By TENNILLE TRACY and BEN LEFEBVRE
WASHINGTON -- An accident involving Royal Dutch Shell's
drilling rig in the Gulf of Alaska is giving fresh ammunition
to environmental groups to call for a suspension of drilling
and exploration permits in the Arctic Ocean.
Several environmental groups, including the
influential Natural Resources Defense Council, say they plan to
ask the Obama administration in coming days to put a formal
hold on permits in the region.
The request comes after a drilling rig owned by Shell broke
free of a tug boat late last week and then wedged itself on
rocks off Sitkalidak Island. Environmental groups, which have
long opposed drilling in the Arctic, say the accident
demonstrates how risky it is for oil companies to operate in
the icy, foggy and often stormy conditions near Alaska.
Such a request, if granted, could impact Shell and other oil
companies' plans to return to the Arctic this summer. Shell has
already received approval for multiyear exploration plans, but
it still needs a few permits before it can continue operating
in the region.
"Shell is not Arctic ready," said Chuck Clusen, a director
at the Natural Resources Defense Council. "The risks are too
big to get this wrong."
Shell's exploratory wells off Alaska's northern coast,
started last year, were the first such operations in US Arctic
waters in more than two decades.
"When flawless execution does not happen, you learn from it,
and we will," Shell spokesman Curtis Smith said. "In the years
to come, we look forward to adding to our positive history
Shell's $5 billion Arctic drilling program has been plagued
by mishaps nearly from the start. Lingering ice prevented the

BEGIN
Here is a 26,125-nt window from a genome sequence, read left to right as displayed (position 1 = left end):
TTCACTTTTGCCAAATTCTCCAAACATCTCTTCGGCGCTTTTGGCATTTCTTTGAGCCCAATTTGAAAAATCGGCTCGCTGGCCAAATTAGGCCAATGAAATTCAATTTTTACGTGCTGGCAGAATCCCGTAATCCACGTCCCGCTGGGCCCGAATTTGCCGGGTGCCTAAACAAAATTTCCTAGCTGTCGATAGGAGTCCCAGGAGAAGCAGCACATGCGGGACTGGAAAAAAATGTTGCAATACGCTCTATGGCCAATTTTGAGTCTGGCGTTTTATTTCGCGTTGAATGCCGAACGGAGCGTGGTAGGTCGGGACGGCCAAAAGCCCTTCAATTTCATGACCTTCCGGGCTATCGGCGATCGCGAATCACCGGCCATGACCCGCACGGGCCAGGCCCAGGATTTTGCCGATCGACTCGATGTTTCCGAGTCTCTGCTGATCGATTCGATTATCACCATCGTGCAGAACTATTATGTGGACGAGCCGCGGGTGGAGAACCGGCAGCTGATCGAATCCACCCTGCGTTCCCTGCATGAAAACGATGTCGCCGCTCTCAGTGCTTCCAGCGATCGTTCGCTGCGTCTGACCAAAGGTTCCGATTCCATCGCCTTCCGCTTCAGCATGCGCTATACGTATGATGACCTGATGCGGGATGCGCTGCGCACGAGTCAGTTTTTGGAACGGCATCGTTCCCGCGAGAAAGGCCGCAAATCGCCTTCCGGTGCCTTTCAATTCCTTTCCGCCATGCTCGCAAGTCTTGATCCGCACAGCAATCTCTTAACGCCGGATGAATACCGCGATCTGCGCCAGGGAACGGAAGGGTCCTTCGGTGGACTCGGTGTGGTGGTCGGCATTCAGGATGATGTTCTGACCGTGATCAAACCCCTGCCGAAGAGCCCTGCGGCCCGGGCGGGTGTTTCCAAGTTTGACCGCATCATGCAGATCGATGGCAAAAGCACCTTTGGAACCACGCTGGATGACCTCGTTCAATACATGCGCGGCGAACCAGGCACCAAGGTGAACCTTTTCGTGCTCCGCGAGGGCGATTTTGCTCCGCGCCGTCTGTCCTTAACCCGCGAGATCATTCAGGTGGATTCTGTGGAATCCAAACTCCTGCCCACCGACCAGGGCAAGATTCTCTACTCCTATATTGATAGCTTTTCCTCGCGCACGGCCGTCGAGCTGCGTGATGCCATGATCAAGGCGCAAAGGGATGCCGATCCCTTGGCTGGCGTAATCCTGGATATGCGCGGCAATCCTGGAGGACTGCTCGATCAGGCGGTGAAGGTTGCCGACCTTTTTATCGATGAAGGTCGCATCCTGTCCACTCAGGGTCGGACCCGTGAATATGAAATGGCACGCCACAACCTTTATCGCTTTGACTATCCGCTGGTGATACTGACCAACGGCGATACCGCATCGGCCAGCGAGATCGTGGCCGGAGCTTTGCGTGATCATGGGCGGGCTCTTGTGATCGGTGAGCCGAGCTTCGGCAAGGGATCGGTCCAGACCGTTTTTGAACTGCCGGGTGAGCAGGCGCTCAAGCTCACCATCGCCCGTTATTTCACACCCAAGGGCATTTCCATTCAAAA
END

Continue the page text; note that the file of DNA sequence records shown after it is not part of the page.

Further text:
company from dispatching its two rigs to the region for months.
Once in Alaska, one rig used by Shell, Nobel Corp.'s
Discoverer, nearly ran aground in July after becoming unmoored
while in port. Equipment failures on the rigs have also been a
The top Democrat on the House Natural Resources Committee,
Rep. Ed Markey of Massachusetts, sent a letter to Shell and the
US Coast Guard on Thursday seeking information on Shell's
contingency plans for accidents in the Arctic.
The accident involving Shell's Kulluk rig "raises serious
questions about the company's ability to conduct these
operations safely and in a way that protects the environment," Markey said in a
letter to the Coast Guard.
The Kulluk drilled exploratory wells in the Arctic until
October, normally when inclement weather marks the end of the
drilling season. The rig began drifting Friday after a tug boat
pulling it to Seattle for maintenance lost an engine.
Other tug boats arrived Sunday to help it continue the
voyage, but by the next day 35- to 45-foot seas and 50-knot
winds caused the tow cables to fall away and sent the rig
adrift. The Kulluk plowed into the island shortly before New
A salvage crew sent by the Coast Guard onto the rig
Wednesday evening found it to be in stable condition with no
fuel leaking from its hull. The Kulluk contains more than
150,000 gallons of diesel and lubricants used in its drilling
Shell has said that the accident was a transportation issue
and didn't reflect on the overall safety of drilling in the
region. The rig's design also makes it resistant to punctures
that would lead to leaks, the company said.
"As demonstrated by the strength and integrity of the
Kulluk, we could easily wait the five or six days for help
needed to get an in-Arctic response," a Shell spokesperson said
Thursday on Twitter.
The Interior Department, which oversees offshore oil
drilling, wasn't available for immediate comment.
Dow Jones Newswires